Humble Silence

When I was at Franciscan there was a common phrase amongst the Theology and Catechetics majors. Whenever asked what they wanted to do with their degree, a majority of the time you would hear, “I want to be a Catholic speaker.” This was back in the golden age of speaking when it seemed much more glamorous than getting stuck at an airport or having to be away from your family for long stints at a time. 

While I think the intention of all of these folks was good, I do wonder how often we all make the spiritual life about ourselves. I know I have fallen into this trap many times where I think to myself if I just say the right thing or have the right argument then people will come back to Christ. It almost becomes this weird quasi-evangelization where we want people to come to know Christ, as long as we know we are the ones who made it happen. 

I don’t know if this has been an experience that resonates with you, but this is what immediately came to mind when I read the First Reading about Elijah. Of course, Elijah is one of the most important prophets that we have in the Old Testament. From his miracles, to the way he was able to communicate with God, his holiness, and everything in between, Elijah was a prophet like no other. And yet, here he is in the First Reading needing a dose of humility. 

“I have been most zealous for the LORD, the God of hosts. But the children of Israel have forsaken your covenant, torn down your altars, and put your prophets to the sword. I alone am left, and they seek to take my life.” Is this sometimes our prayer? “I have done all that you ask God, but the world is so far gone, I can’t help them.”  “We are being persecuted because of secularism, not because I have failed to bring Christ to those I meet.” It’s the same prayer, different century. 

God’s response? “Go, take the road back to the desert near Damascus. When you arrive, you shall anoint Hazael as king of Aram. Then you shall anoint Jehu, son of Nimshi, as king of Israel, and Elisha, son of Shaphat of Abel-meholah, as prophet to succeed you.” Essentially God is saying, “stop throwing a pity party for yourself.” He lets Elijah know that a prophet will continue his work, that it will not be him, and that he will have to anoint this person. Talk about a dose of humble pie. But I think it’s very important to reflect on it. God didn’t do this to intimidate or humiliate his prophet, but rather to show him that God can use anyone to accomplish his will. Even those weak children of Israel are part of God’s family and can be used for building God’s kingdom.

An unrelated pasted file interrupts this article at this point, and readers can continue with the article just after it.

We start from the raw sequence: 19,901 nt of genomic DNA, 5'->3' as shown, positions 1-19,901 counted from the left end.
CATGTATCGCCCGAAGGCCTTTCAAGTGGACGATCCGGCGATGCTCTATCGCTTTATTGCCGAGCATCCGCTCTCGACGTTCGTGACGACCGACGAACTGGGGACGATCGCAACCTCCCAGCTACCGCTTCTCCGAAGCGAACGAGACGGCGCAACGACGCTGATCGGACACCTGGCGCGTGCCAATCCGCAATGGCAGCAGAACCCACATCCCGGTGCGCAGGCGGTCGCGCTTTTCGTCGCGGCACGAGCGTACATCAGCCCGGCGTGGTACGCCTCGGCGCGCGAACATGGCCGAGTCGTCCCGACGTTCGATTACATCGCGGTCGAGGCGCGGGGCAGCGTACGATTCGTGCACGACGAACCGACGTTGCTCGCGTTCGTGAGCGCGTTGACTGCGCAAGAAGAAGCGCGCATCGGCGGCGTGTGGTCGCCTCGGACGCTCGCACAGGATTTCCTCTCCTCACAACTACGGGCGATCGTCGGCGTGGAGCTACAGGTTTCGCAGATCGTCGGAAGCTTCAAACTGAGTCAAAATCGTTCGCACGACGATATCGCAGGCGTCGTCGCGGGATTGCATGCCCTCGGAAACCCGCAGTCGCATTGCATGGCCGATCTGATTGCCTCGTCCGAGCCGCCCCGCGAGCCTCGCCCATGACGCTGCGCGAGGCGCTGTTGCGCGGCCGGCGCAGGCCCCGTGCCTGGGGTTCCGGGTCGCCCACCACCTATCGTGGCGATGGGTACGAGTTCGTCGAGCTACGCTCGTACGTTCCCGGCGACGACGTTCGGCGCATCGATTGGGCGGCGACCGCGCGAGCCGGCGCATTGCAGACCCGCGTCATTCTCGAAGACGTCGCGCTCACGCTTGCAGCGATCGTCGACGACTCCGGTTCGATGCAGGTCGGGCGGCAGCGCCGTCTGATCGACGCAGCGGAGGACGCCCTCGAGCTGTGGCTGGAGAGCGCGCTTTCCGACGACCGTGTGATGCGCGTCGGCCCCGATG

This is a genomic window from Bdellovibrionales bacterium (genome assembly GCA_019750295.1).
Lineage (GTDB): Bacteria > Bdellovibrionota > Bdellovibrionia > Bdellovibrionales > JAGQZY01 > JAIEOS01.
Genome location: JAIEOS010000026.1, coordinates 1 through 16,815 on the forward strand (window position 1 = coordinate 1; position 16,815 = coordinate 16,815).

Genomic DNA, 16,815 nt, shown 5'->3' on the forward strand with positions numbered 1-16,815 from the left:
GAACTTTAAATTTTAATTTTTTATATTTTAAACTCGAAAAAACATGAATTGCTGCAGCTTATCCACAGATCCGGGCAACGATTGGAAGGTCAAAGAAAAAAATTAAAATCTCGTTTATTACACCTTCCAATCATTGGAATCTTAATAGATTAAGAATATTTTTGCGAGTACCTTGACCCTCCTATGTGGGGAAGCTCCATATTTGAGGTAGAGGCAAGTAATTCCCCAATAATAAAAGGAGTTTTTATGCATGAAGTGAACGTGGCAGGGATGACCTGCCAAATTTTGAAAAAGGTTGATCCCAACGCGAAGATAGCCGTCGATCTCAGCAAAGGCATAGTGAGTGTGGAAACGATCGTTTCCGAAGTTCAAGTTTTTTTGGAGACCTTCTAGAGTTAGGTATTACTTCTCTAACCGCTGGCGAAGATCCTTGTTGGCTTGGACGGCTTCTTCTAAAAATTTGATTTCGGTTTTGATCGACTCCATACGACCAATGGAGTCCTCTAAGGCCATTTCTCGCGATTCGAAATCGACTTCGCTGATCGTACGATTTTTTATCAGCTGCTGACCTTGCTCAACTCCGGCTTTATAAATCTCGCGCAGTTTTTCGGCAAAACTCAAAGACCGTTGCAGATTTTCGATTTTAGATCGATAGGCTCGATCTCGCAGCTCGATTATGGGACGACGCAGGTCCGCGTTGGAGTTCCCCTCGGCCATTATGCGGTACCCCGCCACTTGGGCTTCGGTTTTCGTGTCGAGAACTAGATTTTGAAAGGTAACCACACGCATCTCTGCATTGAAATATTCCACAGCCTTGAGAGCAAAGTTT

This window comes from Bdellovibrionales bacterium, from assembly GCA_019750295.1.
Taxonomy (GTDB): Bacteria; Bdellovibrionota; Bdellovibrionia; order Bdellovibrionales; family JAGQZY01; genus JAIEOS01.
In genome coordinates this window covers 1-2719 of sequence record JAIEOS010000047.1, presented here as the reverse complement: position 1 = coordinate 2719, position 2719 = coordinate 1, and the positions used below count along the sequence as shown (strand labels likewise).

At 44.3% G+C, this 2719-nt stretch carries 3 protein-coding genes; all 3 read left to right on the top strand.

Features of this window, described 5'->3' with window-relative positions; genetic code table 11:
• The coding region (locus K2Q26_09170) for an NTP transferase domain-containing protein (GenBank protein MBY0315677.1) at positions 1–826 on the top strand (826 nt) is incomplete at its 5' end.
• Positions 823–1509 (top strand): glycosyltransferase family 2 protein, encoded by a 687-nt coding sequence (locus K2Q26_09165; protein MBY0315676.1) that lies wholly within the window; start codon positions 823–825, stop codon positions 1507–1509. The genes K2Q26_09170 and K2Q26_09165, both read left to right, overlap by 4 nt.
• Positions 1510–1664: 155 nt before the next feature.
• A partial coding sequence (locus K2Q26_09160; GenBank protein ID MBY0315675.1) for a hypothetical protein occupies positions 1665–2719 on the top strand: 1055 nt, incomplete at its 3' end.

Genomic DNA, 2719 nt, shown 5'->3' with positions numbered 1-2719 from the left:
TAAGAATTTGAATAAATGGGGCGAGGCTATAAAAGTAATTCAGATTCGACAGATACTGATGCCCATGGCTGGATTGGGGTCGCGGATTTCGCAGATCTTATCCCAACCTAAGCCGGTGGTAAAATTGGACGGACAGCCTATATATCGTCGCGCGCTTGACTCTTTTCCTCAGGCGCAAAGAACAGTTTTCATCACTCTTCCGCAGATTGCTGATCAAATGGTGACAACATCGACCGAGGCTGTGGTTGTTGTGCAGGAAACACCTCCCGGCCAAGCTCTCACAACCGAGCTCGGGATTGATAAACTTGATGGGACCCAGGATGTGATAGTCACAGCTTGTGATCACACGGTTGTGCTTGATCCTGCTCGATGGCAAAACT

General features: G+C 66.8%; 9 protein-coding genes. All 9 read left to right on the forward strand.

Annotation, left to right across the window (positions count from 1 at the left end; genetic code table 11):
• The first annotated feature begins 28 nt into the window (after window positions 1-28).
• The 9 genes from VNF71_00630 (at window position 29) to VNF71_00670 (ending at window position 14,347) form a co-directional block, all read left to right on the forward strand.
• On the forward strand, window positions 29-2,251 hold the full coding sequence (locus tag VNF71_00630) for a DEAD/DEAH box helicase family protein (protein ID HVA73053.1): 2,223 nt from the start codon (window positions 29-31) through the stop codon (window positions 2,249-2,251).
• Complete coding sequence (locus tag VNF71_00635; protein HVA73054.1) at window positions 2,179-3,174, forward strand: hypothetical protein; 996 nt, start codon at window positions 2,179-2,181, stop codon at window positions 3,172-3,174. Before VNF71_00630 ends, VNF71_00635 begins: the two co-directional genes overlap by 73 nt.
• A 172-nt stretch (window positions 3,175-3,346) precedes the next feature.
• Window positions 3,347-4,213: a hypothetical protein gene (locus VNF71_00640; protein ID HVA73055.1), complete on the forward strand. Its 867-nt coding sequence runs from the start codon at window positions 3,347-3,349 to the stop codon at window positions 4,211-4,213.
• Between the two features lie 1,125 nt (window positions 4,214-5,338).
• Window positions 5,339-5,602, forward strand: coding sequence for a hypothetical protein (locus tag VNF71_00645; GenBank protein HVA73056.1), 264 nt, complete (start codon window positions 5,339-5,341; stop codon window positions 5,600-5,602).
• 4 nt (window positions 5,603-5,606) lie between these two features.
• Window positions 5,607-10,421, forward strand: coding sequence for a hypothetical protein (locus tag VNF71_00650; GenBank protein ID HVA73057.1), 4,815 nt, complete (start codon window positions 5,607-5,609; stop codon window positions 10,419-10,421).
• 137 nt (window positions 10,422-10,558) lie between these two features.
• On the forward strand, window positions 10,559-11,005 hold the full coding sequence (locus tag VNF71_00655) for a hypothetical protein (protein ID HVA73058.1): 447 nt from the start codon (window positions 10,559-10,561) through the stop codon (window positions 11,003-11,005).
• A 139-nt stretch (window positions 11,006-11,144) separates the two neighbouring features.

All of this to say, it’s not about us. Whether we want to go around and speak at conferences, serve at soup kitchens, lead youth ministry, work at a parish, or just have friends over to talk about Jesus, let’s make sure to keep the focus on him. If we rely on ourselves we will surely fall to despair as Elijah did. If we trust in the Lord, all things will be possible. 

From all of us here at Diocesan, God bless!

Contact the author

Tommy Shultz is a Business Development Representative for Diocesan. In this role he is committed to bringing the best software to dioceses and parishes while helping them evangelize on the digital continent. Tommy has worked in various diocese and parish roles since his graduation from Franciscan University with a Theology degree. He hopes to use his skills in evangelization, marketing, and communications, to serve the Church and bring the Good News to all. His favorite quote comes from St. John Paul II, who said, “A person is an entity of a sort to which the only proper and adequate way to relate is love.”

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